This will show you all the pages on your site that are live. If you sort by “depth” you will see the pages that are the closest to your homepage by number of links away.
Our general recommendation is to keep all your important pages within 3 link clicks away from the homepage. These pages will include anything that makes you good money, gets lots of traffic, etc. If they are more than three clicks away we would recommend moving them closer to the homepage.
The reasons for this are:
Do this: Site audit > internal pages > incoming links > orphan page (has no incoming internal links)
Doing this will show you all the pages that have no internal links, also known as “orphan pages”. It’s important to note that you need to either specify your sitemap URL or check the box that says “ Auto detect sitemaps”. Site Audit can only find your sitemap if it’s located at domain.com/sitemap.xml or in the robots.txt.
There are two reasons why you shouldn’t have important pages as orphan pages:
You’ll want to go through the list carefully and make sure there aren’t any important pages in there.
If you’re working on a big site then you can sort the list by its organic traffic. If an orphan page happens to be getting traffic then it would definitely get more if it had some internal links pointing to it.
You are probably aware that besides internal links, external backlinks are the best way to increase the authority of a page. Usually, the pages that have the highest URL rating have the most links pointing to them.
What this means is that it’s a good strategy to point links from your highest authority and relevant pages to ones that need a boost in power. There are many different ways to accomplish this so we will just focus on the most convenient ways.
Let’s pretend that you have a new blog post about “Facebook advertising tips” and you want to link to it internally but aren’t sure which pages to link to it.
What you would do is simply go to Google and use this search operator: site:domain.com “Facebook advertising”.
This search will return all the pages on the site that are the most relevant for that specific keyword.
From there you can link some of the pages that aren’t already linking to your post using keyword containing anchor text to drive home the relevance.
You can also use other keywords that are not directly used, but still relevant to your topic to find more pages. The best way to do this is to use operators like:
Site:domain.com “social media”
Site:domain.com “instagram advertising”
We should note that this technique is best used for smaller sites. If you have a large site then there will be too many pages to sort through. This is where you’ll want to prioritize the pages with the most power for your internal linking.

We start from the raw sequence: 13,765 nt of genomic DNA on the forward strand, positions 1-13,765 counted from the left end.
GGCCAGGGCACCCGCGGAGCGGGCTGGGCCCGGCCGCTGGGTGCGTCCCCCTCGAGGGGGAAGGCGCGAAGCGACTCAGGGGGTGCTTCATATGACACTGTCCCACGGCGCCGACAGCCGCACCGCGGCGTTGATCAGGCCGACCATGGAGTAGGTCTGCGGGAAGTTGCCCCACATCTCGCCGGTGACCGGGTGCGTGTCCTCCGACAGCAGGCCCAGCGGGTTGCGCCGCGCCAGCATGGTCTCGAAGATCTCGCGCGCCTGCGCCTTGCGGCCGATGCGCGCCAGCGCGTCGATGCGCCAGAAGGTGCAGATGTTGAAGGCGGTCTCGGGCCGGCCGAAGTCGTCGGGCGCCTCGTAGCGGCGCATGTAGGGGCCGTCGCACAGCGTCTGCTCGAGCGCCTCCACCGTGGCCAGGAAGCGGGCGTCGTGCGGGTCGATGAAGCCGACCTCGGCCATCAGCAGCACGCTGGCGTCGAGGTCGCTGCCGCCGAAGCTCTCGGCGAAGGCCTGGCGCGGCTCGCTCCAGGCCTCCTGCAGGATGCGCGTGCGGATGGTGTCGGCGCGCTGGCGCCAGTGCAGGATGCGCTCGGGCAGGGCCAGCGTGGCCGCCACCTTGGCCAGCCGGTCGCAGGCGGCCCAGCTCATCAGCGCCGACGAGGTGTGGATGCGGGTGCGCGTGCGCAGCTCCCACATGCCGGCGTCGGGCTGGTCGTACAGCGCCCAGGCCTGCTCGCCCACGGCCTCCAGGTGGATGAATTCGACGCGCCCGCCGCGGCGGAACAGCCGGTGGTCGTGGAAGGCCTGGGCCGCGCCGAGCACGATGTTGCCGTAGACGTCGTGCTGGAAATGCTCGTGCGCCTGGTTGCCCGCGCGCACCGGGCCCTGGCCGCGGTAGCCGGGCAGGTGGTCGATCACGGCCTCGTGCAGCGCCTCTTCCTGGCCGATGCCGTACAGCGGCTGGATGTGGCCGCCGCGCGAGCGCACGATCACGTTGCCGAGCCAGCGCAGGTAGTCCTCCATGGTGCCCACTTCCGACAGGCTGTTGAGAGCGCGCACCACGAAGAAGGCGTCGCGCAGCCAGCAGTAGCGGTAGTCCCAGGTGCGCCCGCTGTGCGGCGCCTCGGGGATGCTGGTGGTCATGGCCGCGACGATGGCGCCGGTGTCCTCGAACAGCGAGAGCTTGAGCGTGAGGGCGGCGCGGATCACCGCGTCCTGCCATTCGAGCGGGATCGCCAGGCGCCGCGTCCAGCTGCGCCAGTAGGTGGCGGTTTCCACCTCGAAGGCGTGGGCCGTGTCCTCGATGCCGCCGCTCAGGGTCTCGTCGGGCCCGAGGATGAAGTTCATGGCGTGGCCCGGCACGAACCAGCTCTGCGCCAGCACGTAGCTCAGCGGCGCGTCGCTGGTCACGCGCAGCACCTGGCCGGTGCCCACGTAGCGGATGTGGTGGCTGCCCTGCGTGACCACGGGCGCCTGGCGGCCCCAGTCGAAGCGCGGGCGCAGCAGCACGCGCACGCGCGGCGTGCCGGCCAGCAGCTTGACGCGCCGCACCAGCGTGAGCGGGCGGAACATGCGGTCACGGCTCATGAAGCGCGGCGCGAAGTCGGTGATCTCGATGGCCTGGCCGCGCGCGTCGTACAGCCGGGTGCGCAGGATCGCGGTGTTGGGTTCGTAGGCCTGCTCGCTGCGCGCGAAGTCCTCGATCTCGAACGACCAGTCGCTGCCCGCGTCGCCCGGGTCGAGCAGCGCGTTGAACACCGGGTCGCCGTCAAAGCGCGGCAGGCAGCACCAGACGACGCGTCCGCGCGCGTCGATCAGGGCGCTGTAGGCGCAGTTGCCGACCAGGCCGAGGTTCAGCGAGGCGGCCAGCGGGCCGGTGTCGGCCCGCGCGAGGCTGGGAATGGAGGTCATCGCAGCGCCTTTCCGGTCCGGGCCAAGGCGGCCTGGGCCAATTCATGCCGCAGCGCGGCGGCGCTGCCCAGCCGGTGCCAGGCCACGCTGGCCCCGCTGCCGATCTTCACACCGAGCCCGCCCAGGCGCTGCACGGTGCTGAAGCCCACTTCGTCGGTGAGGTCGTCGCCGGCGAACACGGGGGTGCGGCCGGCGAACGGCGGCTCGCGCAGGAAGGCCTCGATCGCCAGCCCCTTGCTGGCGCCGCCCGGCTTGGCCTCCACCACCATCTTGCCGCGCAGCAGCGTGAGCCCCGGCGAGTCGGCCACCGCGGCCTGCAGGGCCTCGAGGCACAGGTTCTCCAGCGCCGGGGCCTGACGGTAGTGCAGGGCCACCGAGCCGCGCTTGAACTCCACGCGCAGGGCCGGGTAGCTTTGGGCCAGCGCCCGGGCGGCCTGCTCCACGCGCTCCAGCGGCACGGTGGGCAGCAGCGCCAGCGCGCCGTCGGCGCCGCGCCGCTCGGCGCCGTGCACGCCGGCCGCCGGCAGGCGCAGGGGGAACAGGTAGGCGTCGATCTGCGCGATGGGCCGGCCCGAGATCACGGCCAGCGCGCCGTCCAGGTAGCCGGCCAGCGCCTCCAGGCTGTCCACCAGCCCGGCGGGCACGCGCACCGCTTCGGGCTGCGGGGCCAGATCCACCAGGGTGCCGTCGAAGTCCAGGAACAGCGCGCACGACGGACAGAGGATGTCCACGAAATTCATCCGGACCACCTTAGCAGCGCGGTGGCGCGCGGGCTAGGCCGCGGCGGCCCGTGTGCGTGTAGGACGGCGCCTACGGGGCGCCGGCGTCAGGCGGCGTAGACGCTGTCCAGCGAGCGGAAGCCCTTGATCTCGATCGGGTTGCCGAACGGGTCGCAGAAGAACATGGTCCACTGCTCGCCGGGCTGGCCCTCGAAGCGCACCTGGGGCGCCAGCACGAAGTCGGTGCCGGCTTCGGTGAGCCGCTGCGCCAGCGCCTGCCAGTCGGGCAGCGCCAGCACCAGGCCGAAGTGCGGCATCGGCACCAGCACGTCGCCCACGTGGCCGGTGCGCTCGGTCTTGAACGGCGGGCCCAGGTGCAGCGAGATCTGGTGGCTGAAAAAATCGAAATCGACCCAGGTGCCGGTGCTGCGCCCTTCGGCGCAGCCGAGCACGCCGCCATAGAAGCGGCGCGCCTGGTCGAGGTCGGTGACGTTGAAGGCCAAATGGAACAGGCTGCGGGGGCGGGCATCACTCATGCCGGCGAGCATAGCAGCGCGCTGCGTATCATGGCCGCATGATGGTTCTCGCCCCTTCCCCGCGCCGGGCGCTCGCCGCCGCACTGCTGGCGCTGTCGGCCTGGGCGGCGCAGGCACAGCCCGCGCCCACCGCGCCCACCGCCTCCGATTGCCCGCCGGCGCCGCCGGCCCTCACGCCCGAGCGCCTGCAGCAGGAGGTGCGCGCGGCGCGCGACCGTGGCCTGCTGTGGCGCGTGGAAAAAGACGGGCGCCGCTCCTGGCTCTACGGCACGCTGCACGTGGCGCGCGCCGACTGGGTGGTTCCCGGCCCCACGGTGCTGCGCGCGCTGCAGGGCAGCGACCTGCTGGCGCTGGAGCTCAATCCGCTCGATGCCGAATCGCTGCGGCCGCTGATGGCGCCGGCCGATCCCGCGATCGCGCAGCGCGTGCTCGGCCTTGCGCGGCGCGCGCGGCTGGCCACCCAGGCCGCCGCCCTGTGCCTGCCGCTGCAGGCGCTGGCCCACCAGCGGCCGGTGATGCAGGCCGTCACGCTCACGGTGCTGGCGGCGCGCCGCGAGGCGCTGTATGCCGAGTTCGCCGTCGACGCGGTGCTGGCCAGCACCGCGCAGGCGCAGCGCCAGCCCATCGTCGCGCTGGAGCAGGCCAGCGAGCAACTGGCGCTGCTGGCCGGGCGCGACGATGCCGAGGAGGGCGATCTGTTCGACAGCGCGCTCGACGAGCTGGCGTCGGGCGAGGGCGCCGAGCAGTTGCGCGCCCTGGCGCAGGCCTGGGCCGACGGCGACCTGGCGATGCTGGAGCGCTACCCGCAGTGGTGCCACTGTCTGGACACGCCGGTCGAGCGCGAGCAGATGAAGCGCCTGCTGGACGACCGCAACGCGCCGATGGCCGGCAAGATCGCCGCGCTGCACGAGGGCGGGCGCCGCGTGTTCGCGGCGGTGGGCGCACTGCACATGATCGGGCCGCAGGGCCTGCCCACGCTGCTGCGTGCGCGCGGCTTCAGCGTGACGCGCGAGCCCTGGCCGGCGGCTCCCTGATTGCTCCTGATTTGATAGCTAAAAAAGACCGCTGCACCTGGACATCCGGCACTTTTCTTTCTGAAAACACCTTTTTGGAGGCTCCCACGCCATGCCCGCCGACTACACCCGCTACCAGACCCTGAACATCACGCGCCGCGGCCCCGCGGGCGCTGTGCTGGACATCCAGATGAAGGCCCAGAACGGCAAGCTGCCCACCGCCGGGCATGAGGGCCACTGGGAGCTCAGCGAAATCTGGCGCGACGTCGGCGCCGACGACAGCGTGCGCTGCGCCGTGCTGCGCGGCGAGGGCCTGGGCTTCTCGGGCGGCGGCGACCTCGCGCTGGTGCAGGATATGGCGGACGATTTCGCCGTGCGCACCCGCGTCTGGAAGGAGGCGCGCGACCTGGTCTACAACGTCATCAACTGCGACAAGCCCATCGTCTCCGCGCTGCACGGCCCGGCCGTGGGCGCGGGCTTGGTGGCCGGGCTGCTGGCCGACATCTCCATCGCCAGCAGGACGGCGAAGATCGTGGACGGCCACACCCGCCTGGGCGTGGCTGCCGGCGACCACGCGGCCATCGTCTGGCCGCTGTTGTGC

To do this you can use ahrefs SEO toolbar and export the top 100 search results including all the ahrefs metrics. Then sort by UR to show the pages with the most power.
Another way to accomplish this is to use a chrome extension like “Link Klipper” to export the search results and then plug them into ahrefs batch analysis and sort by UR again.
Both of the methods will accomplish the same goal so it doesn’t matter which one you choose.
Pages that have the most backlinks will generally have the most power to them. You can find them easily using ahrefs site explorer.
Go: site explorer > enter domain > best by links
This list will give you the pages with power and you can just choose the ones that are most relevant to add internal links to.
This method is great for juicing up service and product pages that are usually neglected compared to other pages.
For example, if you had an ecommerce store selling multivitamins. You could link to that page from blog posts about vitamins or dieting. This will help to build up the authority of that category.
Internal linking does require some work if you want to do it right, but it doesn’t have to be hard. You can use a proven site structure and system for finding the right pages to link together.
Here are a few things to keep in mind when you are building your internal links:
Overall internal linking is not as complicated as people think. If you would like some inspiration for your internal linking don’t forget to check out Wikipedia. They have a lot of internal linking to check out.